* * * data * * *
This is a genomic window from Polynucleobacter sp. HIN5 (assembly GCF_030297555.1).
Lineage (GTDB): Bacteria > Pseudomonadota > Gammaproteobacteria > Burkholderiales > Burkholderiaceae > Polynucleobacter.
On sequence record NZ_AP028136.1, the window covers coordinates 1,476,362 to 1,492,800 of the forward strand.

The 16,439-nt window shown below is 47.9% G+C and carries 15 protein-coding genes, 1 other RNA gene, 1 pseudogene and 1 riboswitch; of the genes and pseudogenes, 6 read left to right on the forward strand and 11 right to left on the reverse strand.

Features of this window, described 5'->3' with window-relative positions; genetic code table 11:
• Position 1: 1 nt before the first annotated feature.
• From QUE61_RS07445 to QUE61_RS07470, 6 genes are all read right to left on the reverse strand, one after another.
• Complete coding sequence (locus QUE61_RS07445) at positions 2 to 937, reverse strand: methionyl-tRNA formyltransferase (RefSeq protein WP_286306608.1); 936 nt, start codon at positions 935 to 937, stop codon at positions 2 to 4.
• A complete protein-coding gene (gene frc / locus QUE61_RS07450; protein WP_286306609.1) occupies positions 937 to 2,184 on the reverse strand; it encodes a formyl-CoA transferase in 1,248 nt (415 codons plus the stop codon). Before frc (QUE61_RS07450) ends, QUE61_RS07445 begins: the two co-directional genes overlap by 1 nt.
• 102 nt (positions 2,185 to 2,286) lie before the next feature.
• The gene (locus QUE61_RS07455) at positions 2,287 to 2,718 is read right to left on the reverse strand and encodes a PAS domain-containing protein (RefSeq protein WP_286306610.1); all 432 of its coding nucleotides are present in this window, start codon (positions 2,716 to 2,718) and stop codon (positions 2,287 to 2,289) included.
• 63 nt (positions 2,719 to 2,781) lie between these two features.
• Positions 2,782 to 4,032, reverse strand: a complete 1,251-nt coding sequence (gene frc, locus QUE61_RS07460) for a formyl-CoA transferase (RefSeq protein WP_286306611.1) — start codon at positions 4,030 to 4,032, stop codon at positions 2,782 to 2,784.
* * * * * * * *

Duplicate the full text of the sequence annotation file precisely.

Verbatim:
This is a genomic window from Polynucleobacter sp. HIN5 (assembly GCF_030297555.1).
Lineage (GTDB): Bacteria > Pseudomonadota > Gammaproteobacteria > Burkholderiales > Burkholderiaceae > Polynucleobacter.
On sequence record NZ_AP028136.1, the window covers coordinates 1,476,362 to 1,492,800 of the forward strand.

The 16,439-nt window shown below is 47.9% G+C and carries 15 protein-coding genes, 1 other RNA gene, 1 pseudogene and 1 riboswitch; of the genes and pseudogenes, 6 read left to right on the forward strand and 11 right to left on the reverse strand.

Features of this window, described 5'->3' with window-relative positions; genetic code table 11:
• Position 1: 1 nt before the first annotated feature.
• From QUE61_RS07445 to QUE61_RS07470, 6 genes are all read right to left on the reverse strand, one after another.
• Complete coding sequence (locus QUE61_RS07445) at positions 2 to 937, reverse strand: methionyl-tRNA formyltransferase (RefSeq protein WP_286306608.1); 936 nt, start codon at positions 935 to 937, stop codon at positions 2 to 4.
• A complete protein-coding gene (gene frc / locus QUE61_RS07450; protein WP_286306609.1) occupies positions 937 to 2,184 on the reverse strand; it encodes a formyl-CoA transferase in 1,248 nt (415 codons plus the stop codon). Before frc (QUE61_RS07450) ends, QUE61_RS07445 begins: the two co-directional genes overlap by 1 nt.
• 102 nt (positions 2,185 to 2,286) lie before the next feature.
• The gene (locus QUE61_RS07455) at positions 2,287 to 2,718 is read right to left on the reverse strand and encodes a PAS domain-containing protein (RefSeq protein WP_286306610.1); all 432 of its coding nucleotides are present in this window, start codon (positions 2,716 to 2,718) and stop codon (positions 2,287 to 2,289) included.
• 63 nt (positions 2,719 to 2,781) lie between these two features.
• Positions 2,782 to 4,032, reverse strand: a complete 1,251-nt coding sequence (gene frc, locus QUE61_RS07460) for a formyl-CoA transferase (RefSeq protein WP_286306611.1) — start codon at positions 4,030 to 4,032, stop codon at positions 2,782 to 2,784.